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Lack of access to drug evaluation data: a recurrent problem, not confined to covid-19

 NEWS UPDATE  An article reporting the results of pharmacoepidemiological studies on the use of hydroxychloroquine in covid-19 has been retracted. The reasons given centre on the fact that access to the raw data was only granted to certain authors. This is a recurrent problem, not confined to evaluations of drugs for covid-19.

An article reporting the results of pharmacoepidemiological studies on the use of hydroxychloroquine (Plaquenil°) in covid-19 has been retracted by its main authors, shortly after its publication in The Lancet. Another study in patients with covid-19, using the same database, was published in the New England Journal of Medicine, then retracted.

The main reasons cited by the authors for these retractations centred on the fact that access to the raw data was so restricted that it was impossible to respond to criticisms of the study on hydroxychloroquine.

Lack of transparency over raw data from drug evaluations is a recurrent problem with potentially harmful consequences for patients and for the acquisition of knowledge about drugs. Prescrire was already questioning the scientific community back in 2012 as to whether authors from university hospitals who are named on articles reporting the results of clinical trials are granted access to the raw data for their analyses. A study published in 2011 showed for example that many clinical trial protocols stated that the company funding the trial owned the data. And only 26 of the 39 authors who responded to a survey reported having had access to the raw data. The remaining authors had access to data that had already been processed to some degree (coded, compiled, analysed, etc.).

Access to raw data from clinical studies and pharmacovigilance activities is the only way of examining how the data were coded, collated and analysed, in order to verify their reliability and veracity. For example, in the early 2010s, a Cochrane Review Group had to fight for several years to obtain data held - and withheld - by Roche on oseltamivir (Tamiflu° or other brands) in the treatment of influenza. When the Group finally obtained the data, their analysis revealed major methodological flaws in the drug's evaluation that had been concealed by the company, while various countries, including France, had been stockpiling oseltamivir on the basis of these trials.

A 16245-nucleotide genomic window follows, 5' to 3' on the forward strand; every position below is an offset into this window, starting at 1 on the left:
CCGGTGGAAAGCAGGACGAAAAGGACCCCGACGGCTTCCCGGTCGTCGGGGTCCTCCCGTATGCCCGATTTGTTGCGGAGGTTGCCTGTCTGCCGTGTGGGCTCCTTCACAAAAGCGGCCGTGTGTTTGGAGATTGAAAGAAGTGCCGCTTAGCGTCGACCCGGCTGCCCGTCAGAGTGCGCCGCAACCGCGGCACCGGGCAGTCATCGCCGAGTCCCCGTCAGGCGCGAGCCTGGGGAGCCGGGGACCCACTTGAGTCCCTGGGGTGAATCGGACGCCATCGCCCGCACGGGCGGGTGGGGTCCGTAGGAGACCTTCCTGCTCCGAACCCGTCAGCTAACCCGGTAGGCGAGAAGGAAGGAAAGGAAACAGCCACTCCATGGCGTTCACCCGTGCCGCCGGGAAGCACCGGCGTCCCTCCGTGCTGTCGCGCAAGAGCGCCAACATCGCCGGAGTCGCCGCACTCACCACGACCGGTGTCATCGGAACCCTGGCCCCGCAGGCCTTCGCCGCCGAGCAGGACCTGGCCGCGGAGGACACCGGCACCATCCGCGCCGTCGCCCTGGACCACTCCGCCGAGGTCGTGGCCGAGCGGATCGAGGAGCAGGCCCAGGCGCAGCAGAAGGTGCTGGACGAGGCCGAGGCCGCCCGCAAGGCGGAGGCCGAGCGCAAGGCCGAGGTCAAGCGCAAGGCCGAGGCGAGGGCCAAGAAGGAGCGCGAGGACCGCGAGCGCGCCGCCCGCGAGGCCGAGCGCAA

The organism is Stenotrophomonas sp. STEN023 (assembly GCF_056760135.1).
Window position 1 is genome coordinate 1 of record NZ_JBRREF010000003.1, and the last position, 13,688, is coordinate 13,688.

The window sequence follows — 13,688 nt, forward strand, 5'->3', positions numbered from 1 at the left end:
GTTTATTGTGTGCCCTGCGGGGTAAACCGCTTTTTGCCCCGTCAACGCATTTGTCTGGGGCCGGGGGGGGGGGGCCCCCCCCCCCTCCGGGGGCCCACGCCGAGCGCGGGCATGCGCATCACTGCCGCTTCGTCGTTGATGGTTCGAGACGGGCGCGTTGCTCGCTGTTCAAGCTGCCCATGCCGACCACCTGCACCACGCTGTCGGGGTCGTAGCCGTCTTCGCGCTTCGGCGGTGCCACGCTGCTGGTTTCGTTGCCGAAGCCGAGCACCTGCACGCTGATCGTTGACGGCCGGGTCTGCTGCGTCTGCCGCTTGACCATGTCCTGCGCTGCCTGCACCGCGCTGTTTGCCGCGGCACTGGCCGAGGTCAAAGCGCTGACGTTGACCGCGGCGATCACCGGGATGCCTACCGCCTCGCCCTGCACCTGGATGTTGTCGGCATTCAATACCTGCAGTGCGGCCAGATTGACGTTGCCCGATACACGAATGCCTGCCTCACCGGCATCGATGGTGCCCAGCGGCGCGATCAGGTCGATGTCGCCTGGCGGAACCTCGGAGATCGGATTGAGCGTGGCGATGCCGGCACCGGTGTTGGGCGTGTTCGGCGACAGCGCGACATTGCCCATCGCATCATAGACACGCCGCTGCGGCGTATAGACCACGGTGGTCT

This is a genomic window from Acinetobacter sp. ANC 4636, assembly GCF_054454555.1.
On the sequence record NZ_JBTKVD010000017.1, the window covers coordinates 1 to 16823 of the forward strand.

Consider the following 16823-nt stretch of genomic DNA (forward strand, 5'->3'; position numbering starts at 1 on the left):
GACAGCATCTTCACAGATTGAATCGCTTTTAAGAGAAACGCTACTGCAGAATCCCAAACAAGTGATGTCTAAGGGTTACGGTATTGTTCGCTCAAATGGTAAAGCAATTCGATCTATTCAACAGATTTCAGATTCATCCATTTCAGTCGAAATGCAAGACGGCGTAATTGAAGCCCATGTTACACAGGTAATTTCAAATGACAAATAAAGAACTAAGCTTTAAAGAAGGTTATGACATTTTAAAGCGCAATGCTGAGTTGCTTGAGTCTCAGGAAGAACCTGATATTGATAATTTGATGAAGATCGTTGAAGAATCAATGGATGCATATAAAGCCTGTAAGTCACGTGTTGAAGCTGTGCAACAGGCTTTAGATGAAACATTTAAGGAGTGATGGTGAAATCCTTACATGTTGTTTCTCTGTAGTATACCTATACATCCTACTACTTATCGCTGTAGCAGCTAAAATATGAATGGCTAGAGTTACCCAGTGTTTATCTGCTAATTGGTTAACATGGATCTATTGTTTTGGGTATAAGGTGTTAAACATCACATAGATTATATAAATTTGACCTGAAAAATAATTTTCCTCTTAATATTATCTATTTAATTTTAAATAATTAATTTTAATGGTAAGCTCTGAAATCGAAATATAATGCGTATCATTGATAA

In 2015, independent researchers obtained access to the raw data from a trial to evaluate paroxetine (Seroxat° or other brands) in adolescents with depression. Their re-analysis of the data showed that in the original article reporting the results of this trial, the authors and the drug company had exaggerated the drug's efficacy while playing down its adverse effects and, in particular, concealing the risk of suicide.

A European Regulation on clinical trials adopted in April 2014 stipulated that data in clinical study reports are not trade secrets. Despite this, it remains difficult to obtain full transparency over the evaluation of medicinal products from pharmaceutical companies and public medicines agencies.

In practice, drug evaluation has various weaknesses that were accentuated in this case by hasty publication in response to the covid-19 pandemic. Many interests are at stake. Healthcare professionals must constantly be prepared to adjust their practice, in view of the continually evolving state of knowledge.


  • "Défaut d'accès aux données d'évaluation des médicaments : un problème récurrent, non spécifique du covid-19" Application Prescrire 8 June 2020.
  • "Retraction - Hydroxychloroquine or chloroquine with or without a macrolide for treatment of covid-19 : a multinational registry analysis" thelancet.com 5 June 2020 > HERE
  • "Retraction: Cardiovascular Disease, Drug Therapy, and Mortality in Covid-19" nejm.org 4 June 2020 > HERE

For more information:

  • "Covid-19: Follow Prescrire's independent, evidence-based analysis of the pandemic" > HERE


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